Wednesday, January 27, 2010

Deleuze, Bacon, Beckett, and Minnis

[Note: This post was written by James Pate.]

Below I’ve posted sections from a paper I delivered at the &Now conference in Buffalo, New York back in the fall. The paper was written on cards, some of which I have lost, but I’ve tried to tie the various pieces together as much as possible. I’ll post more soon, but this is the first part:

Philosophers sometimes write best when they’re not writing philosophy. Sartre’s book on Genet is one of his most far-reaching, full of fascinating digressions, and escaping the occasionally bloated Hegelianism of his more straightforward philosophical work. Similarly, Deleuze book on Francis Bacon in many ways gives the reader some of his best examples of his concept of “the body without organs,” as well as introducing fascinating new concepts such as the Figure (which is directly related to the body without organs) and the Diagram.

It’s the Diagram that I want to focus on, relating Deleuze’s notion of a certain type of pictorial space to the writings of Beckett, Tom McCarthy, and Chelsey Minnis. Deleuze begins his section on the Diagram by saying that we all live with clichés in our heads, virtual clichés, and that for the painter this is a problem since he or she approaches a blank canvas that is already haunted by previous painterly gestures, by a thousand commonplaces. For Deleuze, there is no such thing as a blank canvas. So how can a painter escape from the realm of the virtual cliché? Deleuze argues that Bacon finds an especially original approach (and one that relates to Deleuze’s concept of Force): he commits a kind of violence against the canvas. He throws paints, makes marks, blotches, and scratches: he creates a non-illustrative space, a Sahara desert, what Deleuze calls a “catastrophe.” As Bacon said: “I rely on chance as much as possible and push the paint around until something happens. I think of myself as an instinctual painter, being as close as possible to the nervous system and the unconscious…One doesn’t know what one’s instinct is, why one retains one hazardous mark rather than another.”

At this point Bacon is working on a manual level similar to the Abstract Expressionists. But for Deleuze this is a starting point, not an end point. Deleuze says that for Bacon heads and even Figures begin to emerge from this Diagram, and a certain rhythm is created. (This concept of the Diagram echoes Deleuze’s notion of the war machine too -- that dynamic that clears off what already exists, opening up a new space.) Deleuze believes that without the use of rhythm the Figure (a non-humanist body or form shot through by Force -- hiccups, pain and pleasure, shitting, orgasm, etc.) is not possible -- and that it is this emphasis on bodily forms that crystallize around rhythm that makes Bacon akin to certain major painters of the past, like Michelangelo.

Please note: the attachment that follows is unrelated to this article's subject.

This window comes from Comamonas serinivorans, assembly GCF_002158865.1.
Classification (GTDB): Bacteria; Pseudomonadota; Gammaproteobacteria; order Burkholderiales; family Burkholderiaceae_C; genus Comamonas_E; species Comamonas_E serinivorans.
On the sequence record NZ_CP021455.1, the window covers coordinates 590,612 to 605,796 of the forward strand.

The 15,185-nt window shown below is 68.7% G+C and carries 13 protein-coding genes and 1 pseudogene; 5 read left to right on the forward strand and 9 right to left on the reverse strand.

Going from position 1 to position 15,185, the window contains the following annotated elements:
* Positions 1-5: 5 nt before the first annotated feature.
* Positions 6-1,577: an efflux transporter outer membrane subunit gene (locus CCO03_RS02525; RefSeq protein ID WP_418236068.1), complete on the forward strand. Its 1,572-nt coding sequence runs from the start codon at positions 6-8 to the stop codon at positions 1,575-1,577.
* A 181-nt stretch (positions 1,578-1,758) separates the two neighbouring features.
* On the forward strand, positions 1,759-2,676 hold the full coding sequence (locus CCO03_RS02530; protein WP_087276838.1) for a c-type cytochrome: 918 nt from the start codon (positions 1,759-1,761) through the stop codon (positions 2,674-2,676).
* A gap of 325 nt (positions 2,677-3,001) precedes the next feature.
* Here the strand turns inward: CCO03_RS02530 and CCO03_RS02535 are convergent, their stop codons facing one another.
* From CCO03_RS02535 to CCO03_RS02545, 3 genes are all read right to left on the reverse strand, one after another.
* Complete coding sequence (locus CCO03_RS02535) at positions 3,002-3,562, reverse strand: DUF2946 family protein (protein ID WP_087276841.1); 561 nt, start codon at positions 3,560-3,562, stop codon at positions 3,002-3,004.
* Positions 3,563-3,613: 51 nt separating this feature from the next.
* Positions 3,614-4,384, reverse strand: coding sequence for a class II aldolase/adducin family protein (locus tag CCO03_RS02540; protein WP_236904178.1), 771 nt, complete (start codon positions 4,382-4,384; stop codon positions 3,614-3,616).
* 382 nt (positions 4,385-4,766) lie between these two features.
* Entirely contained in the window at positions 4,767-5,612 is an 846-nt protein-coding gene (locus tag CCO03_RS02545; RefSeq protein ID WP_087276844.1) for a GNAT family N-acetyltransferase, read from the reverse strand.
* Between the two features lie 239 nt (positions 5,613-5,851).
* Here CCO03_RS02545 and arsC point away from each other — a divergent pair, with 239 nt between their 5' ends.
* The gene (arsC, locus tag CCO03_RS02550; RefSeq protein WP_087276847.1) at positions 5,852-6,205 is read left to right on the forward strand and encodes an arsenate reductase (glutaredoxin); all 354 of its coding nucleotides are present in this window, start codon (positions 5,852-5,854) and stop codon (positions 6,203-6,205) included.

It’s always dangerous comparing painterly concepts or practices to writing, since the metaphors can become way too vague, or loose. Words simply aren’t paint, and what Bacon does on canvas is impossible in language. How many times are we told that this or that practice “opens up possibilities”? Yet “opens up possibilities” has become a deadly cliché itself. But I am drawn to the idea of a writing practice that tries to not so much erase itself as obliterate itself, that uses a kind of Deleuzian Diagram to create its own Sahara within the text, a “catastrophe” that might bring forth its own expressive (instead of representational) Figures.

Beckett in The Unnamable does exactly this. The narrator at first seems to even dwell in this Sahara. The distances are blurred, time is jumbled, confused. The very first words of the novel place the reader in this world (or non-world) of absolute collapse: “Where now? Who now? When now? Unquestioning. I, I say. Unbelieving.” There is a movement forward--the following line is “Keep going, going on, call that going, call that on”--but this need to move, which takes the form in Beckett usually as a need to speak, even when the speaker wishes he or she could simply shut up, is as unknowable as anything else in this landscape. It is dynamism without meaning, or rational purpose. (Deleuze argues that Bacon is not a simply a pessimist because of his focus on force; the dynamism in Beckett works in a similar way. A true miserabilist would not write at all.)